It is the only thing hungrier than my teenage son.
It can gobble up food, time, and money faster than you can call 911!
And it can bring a grown woman to tears.
It's... the pantry!
I have spent the past few weeks battling this beast into submission, and I finally have a routine that has cut our grocery budget by 25%, eliminated stressful shopping trips wandering up and down the aisles and from pasal to pasal, and saved more time and brain power than I can describe.
In the States, it was easy! I simply clipped and organized my coupons and matched the coupons with the sales. My pantry and fridge were FULL! Then when it came meal time, I simply opened the cabinet and picked from my own personal grocery store.
Here, it takes a little more planning. (No planning means extra trips to the store. I hate extra trips!)
So here's the process...
Step 1) The first thing I do is pull out my food list. The hardest thing in the world is deciding what to fix. I hate to stand at a cabinet and stare at it with a Barney Fife look on my face. My food list makes it easy to narrow the options down. I am also adding new things to my food list pretty often. I plan on typing it up when I reach 50 or so dinner options. I am almost half way there.
(I love it when I don't have to think... just pick!)
Step 2) I use the food list to create a menu for the week. With the food list, it only takes me a few minutes!
Step 3) I use the menu to plan my shopping list. I have a shopping master list that I use that helps me think of things I might need. I simply mark the list of things I need.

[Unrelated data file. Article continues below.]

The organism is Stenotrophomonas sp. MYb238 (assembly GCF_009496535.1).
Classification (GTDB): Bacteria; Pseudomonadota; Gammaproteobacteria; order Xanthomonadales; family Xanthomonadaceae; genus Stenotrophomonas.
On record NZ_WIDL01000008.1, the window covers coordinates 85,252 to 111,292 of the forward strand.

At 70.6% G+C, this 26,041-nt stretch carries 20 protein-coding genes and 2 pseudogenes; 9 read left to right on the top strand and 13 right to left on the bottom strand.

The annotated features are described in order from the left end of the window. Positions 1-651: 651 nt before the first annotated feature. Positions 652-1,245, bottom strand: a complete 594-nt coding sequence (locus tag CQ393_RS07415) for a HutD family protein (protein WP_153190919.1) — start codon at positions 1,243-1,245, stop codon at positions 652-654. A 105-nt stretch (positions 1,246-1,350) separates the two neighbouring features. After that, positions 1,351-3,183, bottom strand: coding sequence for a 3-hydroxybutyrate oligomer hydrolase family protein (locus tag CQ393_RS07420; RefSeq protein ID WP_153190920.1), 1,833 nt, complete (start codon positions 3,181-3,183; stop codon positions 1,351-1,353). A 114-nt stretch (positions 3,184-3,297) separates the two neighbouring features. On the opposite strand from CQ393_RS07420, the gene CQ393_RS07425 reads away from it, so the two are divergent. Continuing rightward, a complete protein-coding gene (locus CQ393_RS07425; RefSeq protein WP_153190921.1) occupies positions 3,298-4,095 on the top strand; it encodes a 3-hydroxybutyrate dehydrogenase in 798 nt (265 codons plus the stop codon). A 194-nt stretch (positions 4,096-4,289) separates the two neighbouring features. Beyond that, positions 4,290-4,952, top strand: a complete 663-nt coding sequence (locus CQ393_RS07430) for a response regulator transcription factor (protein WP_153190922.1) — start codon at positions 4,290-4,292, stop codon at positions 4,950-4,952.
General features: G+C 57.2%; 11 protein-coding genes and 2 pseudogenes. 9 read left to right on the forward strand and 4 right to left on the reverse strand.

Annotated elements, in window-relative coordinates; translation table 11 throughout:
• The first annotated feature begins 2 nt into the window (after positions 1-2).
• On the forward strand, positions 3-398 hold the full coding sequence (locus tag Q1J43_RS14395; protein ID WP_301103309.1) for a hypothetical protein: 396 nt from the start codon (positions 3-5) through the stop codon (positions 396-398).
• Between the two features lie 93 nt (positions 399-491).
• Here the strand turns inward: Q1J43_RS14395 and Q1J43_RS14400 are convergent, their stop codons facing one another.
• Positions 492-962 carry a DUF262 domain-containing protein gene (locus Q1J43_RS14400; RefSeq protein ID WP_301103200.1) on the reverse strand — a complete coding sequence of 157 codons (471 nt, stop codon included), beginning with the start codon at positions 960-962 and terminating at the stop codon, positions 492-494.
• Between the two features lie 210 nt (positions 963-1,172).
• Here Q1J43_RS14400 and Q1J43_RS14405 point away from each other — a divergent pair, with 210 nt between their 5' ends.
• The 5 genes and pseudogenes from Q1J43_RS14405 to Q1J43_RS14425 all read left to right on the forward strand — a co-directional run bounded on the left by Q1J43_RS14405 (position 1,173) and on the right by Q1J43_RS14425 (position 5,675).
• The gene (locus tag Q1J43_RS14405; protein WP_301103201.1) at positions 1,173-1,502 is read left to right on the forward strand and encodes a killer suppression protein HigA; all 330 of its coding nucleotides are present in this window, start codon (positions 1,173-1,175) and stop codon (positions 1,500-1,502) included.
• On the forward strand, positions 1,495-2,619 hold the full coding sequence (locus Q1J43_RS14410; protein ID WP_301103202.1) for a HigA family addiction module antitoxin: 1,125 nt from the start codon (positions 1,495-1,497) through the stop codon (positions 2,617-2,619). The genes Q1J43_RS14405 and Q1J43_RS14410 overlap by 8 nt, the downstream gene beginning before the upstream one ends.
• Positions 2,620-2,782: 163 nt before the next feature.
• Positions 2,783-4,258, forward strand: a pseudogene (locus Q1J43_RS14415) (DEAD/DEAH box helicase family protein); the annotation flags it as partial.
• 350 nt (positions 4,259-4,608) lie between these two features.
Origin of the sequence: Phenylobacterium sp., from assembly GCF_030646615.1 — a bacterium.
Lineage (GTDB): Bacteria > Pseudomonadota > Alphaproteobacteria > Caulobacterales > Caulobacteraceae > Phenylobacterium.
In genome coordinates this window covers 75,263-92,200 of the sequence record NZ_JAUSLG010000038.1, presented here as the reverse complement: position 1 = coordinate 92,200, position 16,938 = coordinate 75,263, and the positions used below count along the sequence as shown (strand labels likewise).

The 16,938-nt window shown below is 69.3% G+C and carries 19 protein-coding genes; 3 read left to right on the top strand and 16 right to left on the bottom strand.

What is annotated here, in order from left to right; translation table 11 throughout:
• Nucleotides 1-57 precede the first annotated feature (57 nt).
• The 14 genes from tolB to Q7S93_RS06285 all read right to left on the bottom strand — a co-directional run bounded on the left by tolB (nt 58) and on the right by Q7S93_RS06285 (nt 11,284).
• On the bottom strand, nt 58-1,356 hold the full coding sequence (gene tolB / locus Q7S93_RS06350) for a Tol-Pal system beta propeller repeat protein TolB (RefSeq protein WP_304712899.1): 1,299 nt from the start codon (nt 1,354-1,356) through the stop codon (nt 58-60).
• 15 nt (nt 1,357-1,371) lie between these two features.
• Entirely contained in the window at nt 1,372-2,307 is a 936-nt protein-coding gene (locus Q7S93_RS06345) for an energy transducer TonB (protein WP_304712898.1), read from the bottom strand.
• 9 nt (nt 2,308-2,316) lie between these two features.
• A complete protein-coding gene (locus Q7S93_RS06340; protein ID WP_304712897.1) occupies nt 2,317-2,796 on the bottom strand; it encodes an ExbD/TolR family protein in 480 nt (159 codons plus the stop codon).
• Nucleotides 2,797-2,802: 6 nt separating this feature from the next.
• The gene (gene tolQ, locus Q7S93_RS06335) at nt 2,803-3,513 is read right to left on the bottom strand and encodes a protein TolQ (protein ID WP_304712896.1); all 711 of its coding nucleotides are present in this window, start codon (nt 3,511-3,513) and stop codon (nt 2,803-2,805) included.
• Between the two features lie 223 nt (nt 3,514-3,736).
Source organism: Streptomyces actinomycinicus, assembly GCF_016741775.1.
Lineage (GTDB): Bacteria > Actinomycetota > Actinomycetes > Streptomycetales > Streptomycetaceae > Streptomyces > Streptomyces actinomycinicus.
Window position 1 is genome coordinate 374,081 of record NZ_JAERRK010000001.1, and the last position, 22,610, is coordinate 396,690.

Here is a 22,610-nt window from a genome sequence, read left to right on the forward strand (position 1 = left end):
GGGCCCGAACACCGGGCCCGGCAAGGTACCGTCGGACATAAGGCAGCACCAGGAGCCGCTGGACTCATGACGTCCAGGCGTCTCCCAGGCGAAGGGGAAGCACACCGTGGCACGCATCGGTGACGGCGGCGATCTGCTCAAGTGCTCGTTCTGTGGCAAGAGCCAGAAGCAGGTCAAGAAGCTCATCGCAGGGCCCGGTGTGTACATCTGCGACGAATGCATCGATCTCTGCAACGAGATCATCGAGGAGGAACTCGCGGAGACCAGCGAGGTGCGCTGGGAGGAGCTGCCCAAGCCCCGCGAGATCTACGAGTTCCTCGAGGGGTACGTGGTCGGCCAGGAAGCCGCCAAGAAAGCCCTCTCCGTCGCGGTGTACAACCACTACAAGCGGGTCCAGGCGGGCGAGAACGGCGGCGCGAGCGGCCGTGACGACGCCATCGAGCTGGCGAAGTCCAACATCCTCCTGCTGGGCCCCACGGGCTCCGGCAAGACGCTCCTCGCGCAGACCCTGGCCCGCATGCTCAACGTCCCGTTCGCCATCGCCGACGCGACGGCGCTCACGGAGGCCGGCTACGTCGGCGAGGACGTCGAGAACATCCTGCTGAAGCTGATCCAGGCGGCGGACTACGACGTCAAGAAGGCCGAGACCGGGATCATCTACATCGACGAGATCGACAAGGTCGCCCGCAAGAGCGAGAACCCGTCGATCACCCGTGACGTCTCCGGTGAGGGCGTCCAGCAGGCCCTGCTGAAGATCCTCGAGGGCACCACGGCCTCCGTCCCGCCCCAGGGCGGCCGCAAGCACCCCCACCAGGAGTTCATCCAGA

Step 4) I go shopping! We pretty much shop for vegetables, bread, and eggs almost daily, but those pasals are near the house. We can literally go right around the corner for these items. For all other items, I make a once a week trip to the store.
Step 5) Pull out the recipe cards each day. I have a stack of recipe cards in simple English (so that our worker can read them.)
Step 6) I post the recipes that match the menu for the day on the stove. This way, no matter who is cooking for the day (the worker or me) the recipe is ready to go. On days when the worker is here, she can quickly see what needs to be done. That eliminates having to answer many questions. Time saved!
This whole process literally takes only a few minutes, but saves tons of time and money!
Steps that I had to go through to establish this process:
1. I had to learn what was available. All the pre-packaged things in the States are not here, and if it is here, it is often too expensive.
2. Once I learned what was available, I had to find recipes that matched! I began creating my recipe cards.
3. Then I had to learn how to make the recipes.
4. I had to teach the recipes to our worker. She learns best by watching as she follows the recipe. Then she likes to try to make it while I observe and guide. After that, she is ready to make it on her own. And, let me tell ya, she is quite an amazing cook!
5. When a good selection of recipes were ready, I was then ready to make my food list and start the menu/grocery list process.
Now, I just add an occasional new recipe for our worker and me to learn. It may have taken eight months to get this process going, but now I am reaping the benefits!